Purpose: To provide an overview of some of our electroretinographic (ERG) and psychophysical studies of normal development of rod function and their application to retinopathy of prematurity (ROP).
Methods: ERG responses to full-field stimuli were recorded from dark adapted subjects. Rod photoreceptor sensitivity (SROD) was calculated by fit of a biochemical model of the activation of phototransduction to the ERG a-wave. Dark adapted psychophysical thresholds for detecting 2 degrees spots in parafoveal (10 degrees eccentric) and peripheral (30 degrees eccentric) retina were measured and the difference between the thresholds, Delta10-30, was examined as a function of age. SROD and Delta10-30 in term born and former preterm subjects were compared.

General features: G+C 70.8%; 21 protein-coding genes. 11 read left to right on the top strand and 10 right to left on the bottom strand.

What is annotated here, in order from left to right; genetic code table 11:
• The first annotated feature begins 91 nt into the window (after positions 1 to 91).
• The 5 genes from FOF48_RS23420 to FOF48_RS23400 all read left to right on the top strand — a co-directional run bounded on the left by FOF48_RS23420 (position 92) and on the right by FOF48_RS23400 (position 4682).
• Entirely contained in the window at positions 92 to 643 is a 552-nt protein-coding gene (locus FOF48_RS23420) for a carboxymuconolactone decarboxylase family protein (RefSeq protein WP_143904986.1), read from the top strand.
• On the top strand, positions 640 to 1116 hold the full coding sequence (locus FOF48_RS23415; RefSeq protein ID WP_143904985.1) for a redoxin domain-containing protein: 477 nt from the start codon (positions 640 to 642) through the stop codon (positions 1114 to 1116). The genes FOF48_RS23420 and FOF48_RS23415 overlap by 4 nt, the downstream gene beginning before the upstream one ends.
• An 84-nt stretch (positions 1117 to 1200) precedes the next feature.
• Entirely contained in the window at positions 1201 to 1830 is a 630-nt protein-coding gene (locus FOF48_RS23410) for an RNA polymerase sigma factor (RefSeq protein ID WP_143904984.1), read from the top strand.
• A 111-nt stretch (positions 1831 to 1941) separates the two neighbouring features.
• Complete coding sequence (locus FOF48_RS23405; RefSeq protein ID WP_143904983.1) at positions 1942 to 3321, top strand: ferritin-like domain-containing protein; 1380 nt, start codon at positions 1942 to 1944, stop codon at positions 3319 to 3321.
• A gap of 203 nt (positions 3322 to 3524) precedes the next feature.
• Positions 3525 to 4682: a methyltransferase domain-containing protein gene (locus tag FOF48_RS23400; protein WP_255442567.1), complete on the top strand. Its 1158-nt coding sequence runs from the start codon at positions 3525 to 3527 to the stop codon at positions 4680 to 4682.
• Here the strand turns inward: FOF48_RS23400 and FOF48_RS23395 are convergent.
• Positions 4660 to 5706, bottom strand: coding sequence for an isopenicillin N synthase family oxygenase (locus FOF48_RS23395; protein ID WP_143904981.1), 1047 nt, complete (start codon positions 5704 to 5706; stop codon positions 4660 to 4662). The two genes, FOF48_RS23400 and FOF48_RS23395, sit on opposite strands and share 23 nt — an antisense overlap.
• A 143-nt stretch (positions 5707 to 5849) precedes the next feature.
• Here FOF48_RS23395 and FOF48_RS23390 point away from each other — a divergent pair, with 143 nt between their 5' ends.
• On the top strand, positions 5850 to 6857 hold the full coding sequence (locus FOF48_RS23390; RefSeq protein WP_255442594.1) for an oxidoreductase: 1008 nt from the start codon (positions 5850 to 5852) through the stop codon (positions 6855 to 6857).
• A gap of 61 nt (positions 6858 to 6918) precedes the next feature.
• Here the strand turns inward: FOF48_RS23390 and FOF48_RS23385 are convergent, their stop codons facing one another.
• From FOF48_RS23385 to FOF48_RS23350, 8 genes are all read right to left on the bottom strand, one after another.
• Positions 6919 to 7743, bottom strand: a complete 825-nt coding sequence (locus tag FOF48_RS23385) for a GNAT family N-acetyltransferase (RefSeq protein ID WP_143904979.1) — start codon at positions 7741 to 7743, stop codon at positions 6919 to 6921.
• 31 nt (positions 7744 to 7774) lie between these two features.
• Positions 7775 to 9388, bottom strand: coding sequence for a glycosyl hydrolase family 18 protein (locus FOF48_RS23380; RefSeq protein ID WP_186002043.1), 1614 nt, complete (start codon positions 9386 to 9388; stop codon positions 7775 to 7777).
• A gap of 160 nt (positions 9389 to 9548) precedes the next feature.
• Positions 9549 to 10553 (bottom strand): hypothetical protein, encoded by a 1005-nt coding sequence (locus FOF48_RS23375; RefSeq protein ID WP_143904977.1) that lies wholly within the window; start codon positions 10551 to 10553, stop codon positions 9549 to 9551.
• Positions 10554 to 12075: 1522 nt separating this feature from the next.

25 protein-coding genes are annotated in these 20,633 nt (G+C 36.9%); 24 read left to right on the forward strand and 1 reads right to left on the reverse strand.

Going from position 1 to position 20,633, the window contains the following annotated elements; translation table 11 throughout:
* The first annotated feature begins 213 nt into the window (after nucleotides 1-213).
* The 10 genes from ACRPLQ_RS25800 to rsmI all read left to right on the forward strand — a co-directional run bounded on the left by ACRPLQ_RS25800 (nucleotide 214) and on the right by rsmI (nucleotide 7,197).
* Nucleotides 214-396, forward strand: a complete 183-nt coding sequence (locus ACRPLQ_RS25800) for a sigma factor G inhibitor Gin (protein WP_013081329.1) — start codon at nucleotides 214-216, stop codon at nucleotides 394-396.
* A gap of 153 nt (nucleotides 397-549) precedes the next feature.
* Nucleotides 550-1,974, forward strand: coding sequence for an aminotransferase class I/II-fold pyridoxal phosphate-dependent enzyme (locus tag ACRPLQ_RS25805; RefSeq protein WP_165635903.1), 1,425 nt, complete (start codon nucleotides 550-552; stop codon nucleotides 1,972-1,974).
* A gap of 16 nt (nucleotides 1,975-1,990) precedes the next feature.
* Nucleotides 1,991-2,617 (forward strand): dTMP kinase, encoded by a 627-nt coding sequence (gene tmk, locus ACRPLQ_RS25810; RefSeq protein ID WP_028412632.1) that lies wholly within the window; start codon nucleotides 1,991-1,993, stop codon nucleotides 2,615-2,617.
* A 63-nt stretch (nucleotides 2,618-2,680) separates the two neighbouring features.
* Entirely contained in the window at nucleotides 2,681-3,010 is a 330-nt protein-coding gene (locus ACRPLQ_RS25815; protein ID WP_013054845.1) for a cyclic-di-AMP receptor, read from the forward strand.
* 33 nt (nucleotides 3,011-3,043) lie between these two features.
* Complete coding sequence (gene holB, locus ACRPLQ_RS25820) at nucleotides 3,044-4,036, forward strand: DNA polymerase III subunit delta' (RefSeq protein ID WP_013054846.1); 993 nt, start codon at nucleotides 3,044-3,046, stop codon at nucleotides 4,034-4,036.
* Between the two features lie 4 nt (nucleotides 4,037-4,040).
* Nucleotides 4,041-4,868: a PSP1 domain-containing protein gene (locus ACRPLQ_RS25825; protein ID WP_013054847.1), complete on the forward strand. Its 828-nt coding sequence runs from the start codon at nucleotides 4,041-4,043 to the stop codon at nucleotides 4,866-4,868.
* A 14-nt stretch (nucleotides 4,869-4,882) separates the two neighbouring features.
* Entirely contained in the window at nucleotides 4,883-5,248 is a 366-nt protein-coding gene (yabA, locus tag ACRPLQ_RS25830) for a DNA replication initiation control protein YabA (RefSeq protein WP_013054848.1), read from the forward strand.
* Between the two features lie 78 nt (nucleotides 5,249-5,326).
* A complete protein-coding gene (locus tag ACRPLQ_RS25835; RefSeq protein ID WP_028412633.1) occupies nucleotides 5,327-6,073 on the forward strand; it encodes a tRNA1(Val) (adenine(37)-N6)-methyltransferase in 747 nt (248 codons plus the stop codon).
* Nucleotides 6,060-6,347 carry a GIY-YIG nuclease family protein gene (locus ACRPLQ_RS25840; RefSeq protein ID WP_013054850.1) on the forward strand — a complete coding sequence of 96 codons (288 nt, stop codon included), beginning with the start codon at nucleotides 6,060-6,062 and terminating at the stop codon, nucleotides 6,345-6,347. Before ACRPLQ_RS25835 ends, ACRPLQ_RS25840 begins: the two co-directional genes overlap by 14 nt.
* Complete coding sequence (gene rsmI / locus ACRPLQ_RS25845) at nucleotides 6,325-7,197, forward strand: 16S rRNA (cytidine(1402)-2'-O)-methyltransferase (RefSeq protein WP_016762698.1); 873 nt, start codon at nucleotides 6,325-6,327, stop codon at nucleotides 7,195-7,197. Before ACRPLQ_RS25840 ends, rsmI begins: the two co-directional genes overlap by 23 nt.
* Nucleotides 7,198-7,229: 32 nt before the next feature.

Results: In term born infants, (1) the normal developmental increase in SROD changes proportionately with the amount of rod visual pigment, rhodopsin, and (2) rod-mediated function in central retina is immature compared with that in peripheral retina. In subjects born prematurely, deficits in SROD persist long after active ROP has resolved. Maturation of rod-mediated thresholds in the central retina is prolonged by mild ROP.
Conclusions: Characterization of the development of normal rod and rod-mediated function provides a foundation for understanding ROP.